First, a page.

52 Women Programmers, Designers Recognized at DCFemTech Awards

April 14, 2016

7:15 pm

On Wednesday night I had the opportunity to  attend the second annual DCFemTech Awards. There were several hundred people in attendance, all there to celebrate women who work in the trenches of DC Tech.

The DCFemTech Awards are unlike most awards in technology – even unlike most awards for women in technology – in that they recognize the women who are working day-in-day-out developing code and designing killer websites and online tools, as opposed to those who are leaders, founders, and CEOs (although I'm sure many of these women are also leaders and well on their way to becoming founders, and CEOs).

Fifty-two women were recognized and that's only a fraction of the female programmers and designers kicking ass in the region, which happens to also be the top city for women in tech. Recipients were nominated by their colleagues, friends, and family for their awesome contributions as either “Powerful Women Programmers” or “Powerful Women Designers”.

The programmer recipients were chosen based on: impact on organization (helped company/non-profit grow & achieve goals); complexity of issues addressed with code (building a webpage vs. a complex system); impact on community (contributed to broader tech/women in tech community or open source contributions)

The design recipients were selected based on similar criteria: impact on organization (helped company/non-profit grow & achieve goals); complexity of issues addressed with design (designing a platform that provides a great user experience vs. one page website); and impact on community (contributed to broader tech/women in tech community or open source contributions).

DC's CTO Archana Vemulapalli was also on hand to address the crowd and support the recipients.

“I am proud to take part in the recognition of this impressive group of women who are making a difference within their organizations and making their mark on the city's rapidly growing technology footprint,” said Vemulapalli in a statement. “These awardees are exemplary of the breadth and depth of technical talent that city has to offer, not just to companies based in the region, but nationwide.”

DCFemTech is a coalition of women leaders aimed at amplifying the efforts of women in tech organizations in and around DC. They recognize the amount of talent in the region and are striving to make women in technology more of the norm than the exception. Sponsors for the event were Capital One, Siteworx, Wingate Hughes, and GitHub.

Powerful Women Programmers:

Alexandra Ulsh, Mapbox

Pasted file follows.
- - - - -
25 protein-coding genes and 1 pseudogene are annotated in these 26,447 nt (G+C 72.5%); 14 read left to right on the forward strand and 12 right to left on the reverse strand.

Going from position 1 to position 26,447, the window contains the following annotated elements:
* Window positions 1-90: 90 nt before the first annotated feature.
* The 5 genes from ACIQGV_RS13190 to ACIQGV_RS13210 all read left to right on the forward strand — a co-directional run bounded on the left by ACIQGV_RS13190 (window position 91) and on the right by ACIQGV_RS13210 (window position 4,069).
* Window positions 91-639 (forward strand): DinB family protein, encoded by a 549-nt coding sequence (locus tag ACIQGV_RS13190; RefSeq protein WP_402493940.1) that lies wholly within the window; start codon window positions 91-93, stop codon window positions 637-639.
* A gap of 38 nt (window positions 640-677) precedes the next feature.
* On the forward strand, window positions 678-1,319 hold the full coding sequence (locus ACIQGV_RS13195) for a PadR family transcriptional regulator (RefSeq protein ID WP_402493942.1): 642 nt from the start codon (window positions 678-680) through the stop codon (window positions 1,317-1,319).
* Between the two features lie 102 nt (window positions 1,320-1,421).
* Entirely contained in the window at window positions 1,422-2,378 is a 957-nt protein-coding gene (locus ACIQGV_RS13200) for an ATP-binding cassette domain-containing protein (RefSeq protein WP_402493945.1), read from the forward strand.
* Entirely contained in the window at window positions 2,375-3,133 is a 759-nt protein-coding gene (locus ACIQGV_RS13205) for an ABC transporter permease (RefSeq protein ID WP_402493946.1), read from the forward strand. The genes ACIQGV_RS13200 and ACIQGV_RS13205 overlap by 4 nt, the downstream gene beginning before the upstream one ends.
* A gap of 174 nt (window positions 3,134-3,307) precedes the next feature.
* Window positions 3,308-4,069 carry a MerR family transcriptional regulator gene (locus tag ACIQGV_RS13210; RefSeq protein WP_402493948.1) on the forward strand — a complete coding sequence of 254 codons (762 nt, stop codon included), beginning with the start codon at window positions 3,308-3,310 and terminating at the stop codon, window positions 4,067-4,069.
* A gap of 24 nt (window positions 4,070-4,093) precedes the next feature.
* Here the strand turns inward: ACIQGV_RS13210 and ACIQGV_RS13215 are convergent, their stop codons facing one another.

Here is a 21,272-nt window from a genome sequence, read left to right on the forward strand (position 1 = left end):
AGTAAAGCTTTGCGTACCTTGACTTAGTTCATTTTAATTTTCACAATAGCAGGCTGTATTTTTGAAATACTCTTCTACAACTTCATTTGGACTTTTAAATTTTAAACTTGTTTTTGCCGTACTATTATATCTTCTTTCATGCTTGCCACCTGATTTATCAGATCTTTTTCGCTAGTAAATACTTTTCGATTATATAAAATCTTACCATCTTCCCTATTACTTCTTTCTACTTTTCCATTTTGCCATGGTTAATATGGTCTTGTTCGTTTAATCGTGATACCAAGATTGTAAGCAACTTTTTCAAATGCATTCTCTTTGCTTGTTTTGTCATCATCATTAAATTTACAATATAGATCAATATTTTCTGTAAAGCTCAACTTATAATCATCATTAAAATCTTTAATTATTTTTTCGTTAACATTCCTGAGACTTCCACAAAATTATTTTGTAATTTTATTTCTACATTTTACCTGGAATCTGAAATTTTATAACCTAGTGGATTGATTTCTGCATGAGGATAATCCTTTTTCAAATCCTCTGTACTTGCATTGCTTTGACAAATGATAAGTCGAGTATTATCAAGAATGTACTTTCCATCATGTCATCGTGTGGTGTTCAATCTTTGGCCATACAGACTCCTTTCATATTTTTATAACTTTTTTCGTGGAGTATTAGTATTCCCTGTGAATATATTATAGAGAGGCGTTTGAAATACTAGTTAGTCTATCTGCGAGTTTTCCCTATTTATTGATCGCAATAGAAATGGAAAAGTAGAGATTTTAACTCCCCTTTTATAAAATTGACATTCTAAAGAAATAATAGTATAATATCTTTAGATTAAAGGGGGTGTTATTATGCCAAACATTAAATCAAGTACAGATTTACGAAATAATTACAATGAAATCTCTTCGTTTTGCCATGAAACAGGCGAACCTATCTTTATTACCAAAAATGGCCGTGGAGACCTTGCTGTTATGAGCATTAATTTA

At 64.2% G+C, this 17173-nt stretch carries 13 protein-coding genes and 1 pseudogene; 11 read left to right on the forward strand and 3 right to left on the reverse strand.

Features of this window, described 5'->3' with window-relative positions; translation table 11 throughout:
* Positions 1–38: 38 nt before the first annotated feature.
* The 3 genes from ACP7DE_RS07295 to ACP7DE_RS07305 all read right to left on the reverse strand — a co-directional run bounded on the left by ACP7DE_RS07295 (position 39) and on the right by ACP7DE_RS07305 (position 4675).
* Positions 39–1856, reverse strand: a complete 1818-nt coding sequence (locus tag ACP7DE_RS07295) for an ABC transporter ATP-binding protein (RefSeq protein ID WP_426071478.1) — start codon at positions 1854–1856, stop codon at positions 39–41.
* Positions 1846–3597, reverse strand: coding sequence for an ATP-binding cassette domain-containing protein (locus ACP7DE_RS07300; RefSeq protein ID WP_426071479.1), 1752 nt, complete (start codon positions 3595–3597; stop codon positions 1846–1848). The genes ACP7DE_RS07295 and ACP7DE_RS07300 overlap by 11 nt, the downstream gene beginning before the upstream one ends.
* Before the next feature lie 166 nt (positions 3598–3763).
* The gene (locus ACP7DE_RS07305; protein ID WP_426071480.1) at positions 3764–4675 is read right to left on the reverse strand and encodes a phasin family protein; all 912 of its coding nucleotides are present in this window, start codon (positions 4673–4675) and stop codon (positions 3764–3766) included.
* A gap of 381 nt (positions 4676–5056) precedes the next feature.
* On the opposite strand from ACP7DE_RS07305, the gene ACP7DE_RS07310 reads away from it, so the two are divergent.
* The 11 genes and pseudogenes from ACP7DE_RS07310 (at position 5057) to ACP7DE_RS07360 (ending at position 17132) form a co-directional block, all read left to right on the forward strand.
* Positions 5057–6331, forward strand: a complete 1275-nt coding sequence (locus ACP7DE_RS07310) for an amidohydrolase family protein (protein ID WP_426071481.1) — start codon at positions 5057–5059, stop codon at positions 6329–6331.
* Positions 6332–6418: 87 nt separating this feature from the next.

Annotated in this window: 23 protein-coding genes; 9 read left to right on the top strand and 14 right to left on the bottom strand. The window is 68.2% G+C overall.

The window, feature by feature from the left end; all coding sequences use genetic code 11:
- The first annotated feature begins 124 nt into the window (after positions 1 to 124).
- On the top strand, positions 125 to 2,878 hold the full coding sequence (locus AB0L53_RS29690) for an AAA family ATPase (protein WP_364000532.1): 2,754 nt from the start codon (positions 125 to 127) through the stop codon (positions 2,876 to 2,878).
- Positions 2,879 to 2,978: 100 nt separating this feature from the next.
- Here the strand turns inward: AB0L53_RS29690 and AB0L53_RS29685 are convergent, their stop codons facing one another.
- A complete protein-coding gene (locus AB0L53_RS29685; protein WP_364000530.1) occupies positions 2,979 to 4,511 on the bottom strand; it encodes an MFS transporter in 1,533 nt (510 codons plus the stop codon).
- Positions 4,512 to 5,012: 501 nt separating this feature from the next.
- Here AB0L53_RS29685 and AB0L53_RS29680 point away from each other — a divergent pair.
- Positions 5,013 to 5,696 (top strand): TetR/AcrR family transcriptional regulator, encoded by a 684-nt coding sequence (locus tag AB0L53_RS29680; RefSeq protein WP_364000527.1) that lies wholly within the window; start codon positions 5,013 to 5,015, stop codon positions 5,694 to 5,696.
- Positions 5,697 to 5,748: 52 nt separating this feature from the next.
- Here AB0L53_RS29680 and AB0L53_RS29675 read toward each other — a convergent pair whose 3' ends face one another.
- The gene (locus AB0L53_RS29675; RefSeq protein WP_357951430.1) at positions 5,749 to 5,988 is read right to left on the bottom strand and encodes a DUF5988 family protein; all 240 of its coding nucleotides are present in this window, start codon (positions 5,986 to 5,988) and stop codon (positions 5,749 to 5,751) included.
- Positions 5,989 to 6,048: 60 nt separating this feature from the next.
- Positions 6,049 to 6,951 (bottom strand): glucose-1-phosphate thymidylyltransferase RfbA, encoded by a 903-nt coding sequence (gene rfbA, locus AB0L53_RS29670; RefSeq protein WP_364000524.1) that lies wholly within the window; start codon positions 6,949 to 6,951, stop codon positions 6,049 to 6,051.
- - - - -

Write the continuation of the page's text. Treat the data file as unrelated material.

Alison Rowland, Commerce Data Service

Aliya Rahman, Wellstone Action

Allison McMillan, General

Ally Palanzi, Vox Media

Amanda Hewitt,

Annie J Wang, Analyst Institute

Annyce Davis, Off Grid Electric

Ashley Holtz, CrowdStrike

Carol Hansen, Mapbox

Clare Politano Hutchings, Social Tables

Gem Barrett, Open Technology Institute

Jacqueline Kazil, Capital One

Jessica Bell, RepEquity

Jessica Dommes, WeddingWire

Jessica Ng, AOL

Kat Kuhl, CHIEF

Katie Cunningham, SpeakAgent

Lindsay Young, 18F

Lisa Chung, The Motley Fool

Lizzie Ellis, Democratic National Committee

Pamela Vong, InfernoRed Technology

Rakia Finley, Surge Assembly and FIN. Digital

Tammy Perrin, Attunity

Veni Kunche, Blasterra and USGS Geological Survey

Vera Lyalko, JBS International, Inc.

Powerful Women Designers:

Acacia Betancourt, GlobalGiving

Alesha Randolph, Vox Media

Alexis Dominick, CircleBack

Ashleigh Axios, The White House

Ashleigh Liggett, Siteworx

Behnaz Babazadeh, AddThis

Brooke Jordan, Aquicore

Crystal C. Yan, FiscalNote

Daniela Montalvo Shuffler, WeddingWire

Elisabeth Warren, Clearly Innovative

Georgia Cowley, Vox Media

JoAnna Hunt, Blackboard

Kara DeFrias, 18F

Karelia Jo Moore, Huge

Libby Bawcombe, NPR

Maggie Gaudaen, iStrategyLabs

Mariesa Dale, Pivotal Labs

Melanie Charlton, Brllnt

Mollie Bates, Consumer Financial Protection Bureau

Mollie Ruskin, U.S. Digital Services

Ngan Hoang, Vox Media, Inc.

Olivia Cheng, iStrategyLabs

Radhika Bhatt, Department of Commerce

Ramla Mahmood, Vox Media

Sarah Brooks, Veterans Affairs

Sibyl Edwards, Freelancer


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Kristin is an aspiring entrepreneur who is enthusiastically navigating her way through the DC startup space. She has an unending passion for learning and is never satisfied with the status quo. During the day she is an ops, biz dev, and marketing maven for Fission Strategy